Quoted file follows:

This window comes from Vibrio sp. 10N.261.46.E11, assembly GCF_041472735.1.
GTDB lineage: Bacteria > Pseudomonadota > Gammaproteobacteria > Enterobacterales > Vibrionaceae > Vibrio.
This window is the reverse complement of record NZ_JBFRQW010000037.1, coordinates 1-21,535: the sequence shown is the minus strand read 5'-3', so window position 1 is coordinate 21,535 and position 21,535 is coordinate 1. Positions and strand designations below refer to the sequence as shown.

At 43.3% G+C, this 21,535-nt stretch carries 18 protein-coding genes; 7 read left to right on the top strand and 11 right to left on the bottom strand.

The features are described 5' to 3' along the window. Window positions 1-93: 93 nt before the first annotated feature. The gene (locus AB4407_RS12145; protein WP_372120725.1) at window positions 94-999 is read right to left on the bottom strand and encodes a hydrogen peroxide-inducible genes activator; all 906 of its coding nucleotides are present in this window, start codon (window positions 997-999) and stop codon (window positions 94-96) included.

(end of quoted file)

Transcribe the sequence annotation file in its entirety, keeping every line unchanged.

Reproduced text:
This window comes from Vibrio sp. 10N.261.46.E11, assembly GCF_041472735.1.
GTDB lineage: Bacteria > Pseudomonadota > Gammaproteobacteria > Enterobacterales > Vibrionaceae > Vibrio.
This window is the reverse complement of record NZ_JBFRQW010000037.1, coordinates 1-21,535: the sequence shown is the minus strand read 5'-3', so window position 1 is coordinate 21,535 and position 21,535 is coordinate 1. Positions and strand designations below refer to the sequence as shown.

At 43.3% G+C, this 21,535-nt stretch carries 18 protein-coding genes; 7 read left to right on the top strand and 11 right to left on the bottom strand.

The features are described 5' to 3' along the window. Window positions 1-93: 93 nt before the first annotated feature. The gene (locus AB4407_RS12145; protein WP_372120725.1) at window positions 94-999 is read right to left on the bottom strand and encodes a hydrogen peroxide-inducible genes activator; all 906 of its coding nucleotides are present in this window, start codon (window positions 997-999) and stop codon (window positions 94-96) included.